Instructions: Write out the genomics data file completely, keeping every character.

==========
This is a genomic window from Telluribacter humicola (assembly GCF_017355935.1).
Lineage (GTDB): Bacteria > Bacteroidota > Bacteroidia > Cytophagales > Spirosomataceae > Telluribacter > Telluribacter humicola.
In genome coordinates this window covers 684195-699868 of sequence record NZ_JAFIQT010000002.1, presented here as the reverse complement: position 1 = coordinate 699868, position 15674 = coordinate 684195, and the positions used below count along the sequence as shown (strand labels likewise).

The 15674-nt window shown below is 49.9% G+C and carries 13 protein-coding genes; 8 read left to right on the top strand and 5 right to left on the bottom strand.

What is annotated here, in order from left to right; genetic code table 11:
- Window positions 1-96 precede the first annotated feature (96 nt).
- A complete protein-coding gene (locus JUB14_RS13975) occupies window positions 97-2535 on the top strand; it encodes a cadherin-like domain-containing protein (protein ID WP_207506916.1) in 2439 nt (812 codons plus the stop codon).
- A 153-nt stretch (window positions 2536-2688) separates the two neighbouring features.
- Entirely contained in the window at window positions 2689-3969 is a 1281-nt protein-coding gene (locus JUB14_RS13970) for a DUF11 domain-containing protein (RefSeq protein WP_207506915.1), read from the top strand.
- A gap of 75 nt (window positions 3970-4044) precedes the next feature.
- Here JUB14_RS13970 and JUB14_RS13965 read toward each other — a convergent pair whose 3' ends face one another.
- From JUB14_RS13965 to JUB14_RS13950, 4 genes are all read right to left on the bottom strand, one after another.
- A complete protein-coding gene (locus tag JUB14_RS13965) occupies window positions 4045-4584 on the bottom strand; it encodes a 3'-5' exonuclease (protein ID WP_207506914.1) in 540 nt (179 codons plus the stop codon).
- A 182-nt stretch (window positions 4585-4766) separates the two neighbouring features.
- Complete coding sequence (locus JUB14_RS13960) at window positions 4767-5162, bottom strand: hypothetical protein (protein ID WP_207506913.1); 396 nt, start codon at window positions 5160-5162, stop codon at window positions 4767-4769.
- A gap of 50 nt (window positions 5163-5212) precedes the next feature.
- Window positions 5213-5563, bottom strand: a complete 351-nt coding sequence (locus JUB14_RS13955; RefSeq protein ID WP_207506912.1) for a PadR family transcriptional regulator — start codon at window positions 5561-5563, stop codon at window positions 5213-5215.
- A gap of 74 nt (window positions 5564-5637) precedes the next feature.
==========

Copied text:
This is a genomic window from Telluribacter humicola (assembly GCF_017355935.1).
Lineage (GTDB): Bacteria > Bacteroidota > Bacteroidia > Cytophagales > Spirosomataceae > Telluribacter > Telluribacter humicola.
In genome coordinates this window covers 684195-699868 of sequence record NZ_JAFIQT010000002.1, presented here as the reverse complement: position 1 = coordinate 699868, position 15674 = coordinate 684195, and the positions used below count along the sequence as shown (strand labels likewise).

The 15674-nt window shown below is 49.9% G+C and carries 13 protein-coding genes; 8 read left to right on the top strand and 5 right to left on the bottom strand.

What is annotated here, in order from left to right; genetic code table 11:
- Window positions 1-96 precede the first annotated feature (96 nt).
- A complete protein-coding gene (locus JUB14_RS13975) occupies window positions 97-2535 on the top strand; it encodes a cadherin-like domain-containing protein (protein ID WP_207506916.1) in 2439 nt (812 codons plus the stop codon).
- A 153-nt stretch (window positions 2536-2688) separates the two neighbouring features.
- Entirely contained in the window at window positions 2689-3969 is a 1281-nt protein-coding gene (locus JUB14_RS13970) for a DUF11 domain-containing protein (RefSeq protein WP_207506915.1), read from the top strand.
- A gap of 75 nt (window positions 3970-4044) precedes the next feature.
- Here JUB14_RS13970 and JUB14_RS13965 read toward each other — a convergent pair whose 3' ends face one another.
- From JUB14_RS13965 to JUB14_RS13950, 4 genes are all read right to left on the bottom strand, one after another.
- A complete protein-coding gene (locus tag JUB14_RS13965) occupies window positions 4045-4584 on the bottom strand; it encodes a 3'-5' exonuclease (protein ID WP_207506914.1) in 540 nt (179 codons plus the stop codon).
- A 182-nt stretch (window positions 4585-4766) separates the two neighbouring features.
- Complete coding sequence (locus JUB14_RS13960) at window positions 4767-5162, bottom strand: hypothetical protein (protein ID WP_207506913.1); 396 nt, start codon at window positions 5160-5162, stop codon at window positions 4767-4769.
- A gap of 50 nt (window positions 5163-5212) precedes the next feature.
- Window positions 5213-5563, bottom strand: a complete 351-nt coding sequence (locus JUB14_RS13955; RefSeq protein ID WP_207506912.1) for a PadR family transcriptional regulator — start codon at window positions 5561-5563, stop codon at window positions 5213-5215.
- A gap of 74 nt (window positions 5564-5637) precedes the next feature.